Sermon on the Mount
How does Mt 6:19ff relate to the previous section in Mt 6:1-8? In other words what is repeated in Mt 6:1-18 that is related to Mt 6:19-24ff? Or stated still another way what is the connection of "reward" from men or God to the storing of "treasures?"
"Reward" is a key word, mentioned 7 times (What is it related to?) in association with the practice of righteousness - if before men for their "applause", one has their full reward in this life, a temporal, perishable reward; but if before God in secret, the reward is from Him and is lasting or eternal. In Mt 6:19-21 Jesus speaks of "treasure" on earth versus heaven which is analogous to reward on earth versus heaven. Jesus then relates anxiety over things we need. If one truly trusts the heavenly Father to provide, the focus will not be storing up earthly riches.
If one is practicing true righteousness before the heavenly Father, then that one is storing up for themselves treasures in heaven.
Mt 6:19-20: What is Jesus command regarding treasure?
What is your focus - earthly and temporal or heavenly and eternal?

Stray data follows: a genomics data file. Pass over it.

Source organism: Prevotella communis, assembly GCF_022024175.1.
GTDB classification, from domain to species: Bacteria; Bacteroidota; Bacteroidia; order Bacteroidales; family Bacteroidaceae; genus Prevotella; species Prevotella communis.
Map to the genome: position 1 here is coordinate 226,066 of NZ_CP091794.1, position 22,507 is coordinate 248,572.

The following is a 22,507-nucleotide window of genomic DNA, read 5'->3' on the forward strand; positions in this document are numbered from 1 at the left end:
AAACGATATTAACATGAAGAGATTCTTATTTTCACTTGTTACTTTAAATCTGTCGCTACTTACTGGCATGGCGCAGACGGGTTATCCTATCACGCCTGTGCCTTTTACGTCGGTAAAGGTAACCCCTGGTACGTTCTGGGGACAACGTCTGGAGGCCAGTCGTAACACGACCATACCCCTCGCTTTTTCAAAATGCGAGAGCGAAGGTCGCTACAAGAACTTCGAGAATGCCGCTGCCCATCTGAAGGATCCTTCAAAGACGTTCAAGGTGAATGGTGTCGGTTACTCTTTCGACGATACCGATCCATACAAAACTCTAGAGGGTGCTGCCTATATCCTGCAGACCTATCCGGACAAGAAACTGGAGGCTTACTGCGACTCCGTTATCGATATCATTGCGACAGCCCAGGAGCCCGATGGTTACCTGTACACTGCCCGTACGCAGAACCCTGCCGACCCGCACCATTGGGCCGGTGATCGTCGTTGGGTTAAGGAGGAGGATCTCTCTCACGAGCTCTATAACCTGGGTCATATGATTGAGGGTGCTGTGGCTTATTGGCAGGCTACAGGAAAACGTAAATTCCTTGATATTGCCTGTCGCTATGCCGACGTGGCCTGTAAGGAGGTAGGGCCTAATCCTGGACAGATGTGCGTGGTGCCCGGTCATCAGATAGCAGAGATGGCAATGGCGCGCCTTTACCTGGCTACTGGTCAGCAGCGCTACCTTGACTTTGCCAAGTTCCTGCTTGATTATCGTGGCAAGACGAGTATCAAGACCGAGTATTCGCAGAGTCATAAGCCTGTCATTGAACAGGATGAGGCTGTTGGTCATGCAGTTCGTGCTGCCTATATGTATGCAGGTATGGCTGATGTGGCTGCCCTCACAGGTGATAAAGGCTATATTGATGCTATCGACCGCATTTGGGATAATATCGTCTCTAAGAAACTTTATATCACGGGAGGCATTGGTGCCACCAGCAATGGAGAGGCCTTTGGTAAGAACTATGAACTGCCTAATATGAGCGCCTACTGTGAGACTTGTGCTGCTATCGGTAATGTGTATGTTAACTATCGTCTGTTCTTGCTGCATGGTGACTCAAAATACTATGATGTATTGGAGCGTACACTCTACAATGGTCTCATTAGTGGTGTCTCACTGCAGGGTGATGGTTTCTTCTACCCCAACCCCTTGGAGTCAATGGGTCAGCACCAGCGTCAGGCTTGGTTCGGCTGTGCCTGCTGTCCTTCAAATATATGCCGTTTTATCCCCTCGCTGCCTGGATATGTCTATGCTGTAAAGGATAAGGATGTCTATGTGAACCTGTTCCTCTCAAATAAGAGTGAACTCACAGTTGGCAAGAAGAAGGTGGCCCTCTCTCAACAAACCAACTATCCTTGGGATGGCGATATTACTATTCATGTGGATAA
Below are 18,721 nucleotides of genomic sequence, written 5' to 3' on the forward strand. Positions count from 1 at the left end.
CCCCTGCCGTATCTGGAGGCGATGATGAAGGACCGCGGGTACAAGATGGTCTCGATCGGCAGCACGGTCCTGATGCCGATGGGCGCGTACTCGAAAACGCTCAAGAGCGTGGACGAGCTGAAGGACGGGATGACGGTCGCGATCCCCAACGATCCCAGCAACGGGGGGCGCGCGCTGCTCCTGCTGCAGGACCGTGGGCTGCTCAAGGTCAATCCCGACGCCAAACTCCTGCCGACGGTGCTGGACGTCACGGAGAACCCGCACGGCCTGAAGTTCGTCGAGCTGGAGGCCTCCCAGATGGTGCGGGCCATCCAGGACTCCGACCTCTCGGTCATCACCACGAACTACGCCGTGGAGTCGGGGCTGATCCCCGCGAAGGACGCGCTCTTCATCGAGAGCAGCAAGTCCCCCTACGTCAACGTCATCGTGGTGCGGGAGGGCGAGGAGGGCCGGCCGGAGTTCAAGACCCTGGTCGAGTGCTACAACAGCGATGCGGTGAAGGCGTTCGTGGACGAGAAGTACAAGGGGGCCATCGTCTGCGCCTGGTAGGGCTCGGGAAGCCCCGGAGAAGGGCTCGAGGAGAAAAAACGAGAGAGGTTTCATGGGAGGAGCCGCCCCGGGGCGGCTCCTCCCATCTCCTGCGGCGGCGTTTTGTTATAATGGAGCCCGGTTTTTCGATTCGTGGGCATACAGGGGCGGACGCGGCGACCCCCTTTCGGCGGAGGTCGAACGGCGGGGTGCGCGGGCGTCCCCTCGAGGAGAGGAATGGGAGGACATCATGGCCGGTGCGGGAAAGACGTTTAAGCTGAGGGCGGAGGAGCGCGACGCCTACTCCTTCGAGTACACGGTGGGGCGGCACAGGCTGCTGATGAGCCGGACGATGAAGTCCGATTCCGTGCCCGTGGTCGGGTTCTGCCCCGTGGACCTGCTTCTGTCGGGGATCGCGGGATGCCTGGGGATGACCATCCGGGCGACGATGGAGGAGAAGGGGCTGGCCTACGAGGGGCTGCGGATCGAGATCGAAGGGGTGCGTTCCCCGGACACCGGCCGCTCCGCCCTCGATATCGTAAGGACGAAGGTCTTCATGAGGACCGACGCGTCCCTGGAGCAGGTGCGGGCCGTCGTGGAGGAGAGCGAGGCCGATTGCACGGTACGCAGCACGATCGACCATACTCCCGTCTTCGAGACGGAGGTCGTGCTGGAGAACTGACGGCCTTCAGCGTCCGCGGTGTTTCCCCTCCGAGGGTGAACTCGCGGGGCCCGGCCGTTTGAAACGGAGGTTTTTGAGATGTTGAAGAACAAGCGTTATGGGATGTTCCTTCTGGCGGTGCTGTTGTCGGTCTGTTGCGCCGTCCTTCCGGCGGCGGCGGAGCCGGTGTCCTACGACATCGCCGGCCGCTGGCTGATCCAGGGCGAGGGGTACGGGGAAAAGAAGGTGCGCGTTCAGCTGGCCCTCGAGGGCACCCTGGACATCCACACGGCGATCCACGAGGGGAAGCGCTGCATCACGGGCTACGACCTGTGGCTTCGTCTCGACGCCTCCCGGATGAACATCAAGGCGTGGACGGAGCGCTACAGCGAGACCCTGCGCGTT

Mt 6:21: How do you determine where you focus (heart) lies?
Our focus is indicated by where we store up their treasure.
Earth = temporal, perishable
Heaven = eternal, imperishable
Our heart follows your money! Always!
If we want to know where the center of our being is, all we have to do is honestly admit where our treasure is.
Have you ever heard the saying
Discuss this vital principle. When we spend all you have on the things of this world, is it any wonder why we have trouble contemplating heaven and eternity or the things of God? If we invest in the things down here, we become tethered to the world. Think about what happens you make a major investment of resources like your first house (This is not saying you should not buy a house!) Where is your heart after you've made that huge investment? Is it not focused on your new house? You think about it, worry about it, dream about it and talk about it. What is the center of your life? Your house. Why? Because our heart always follows our money. (Again, don't misunderstand, this example is used for illustration of the principle and does not imply one should never purchase a home!)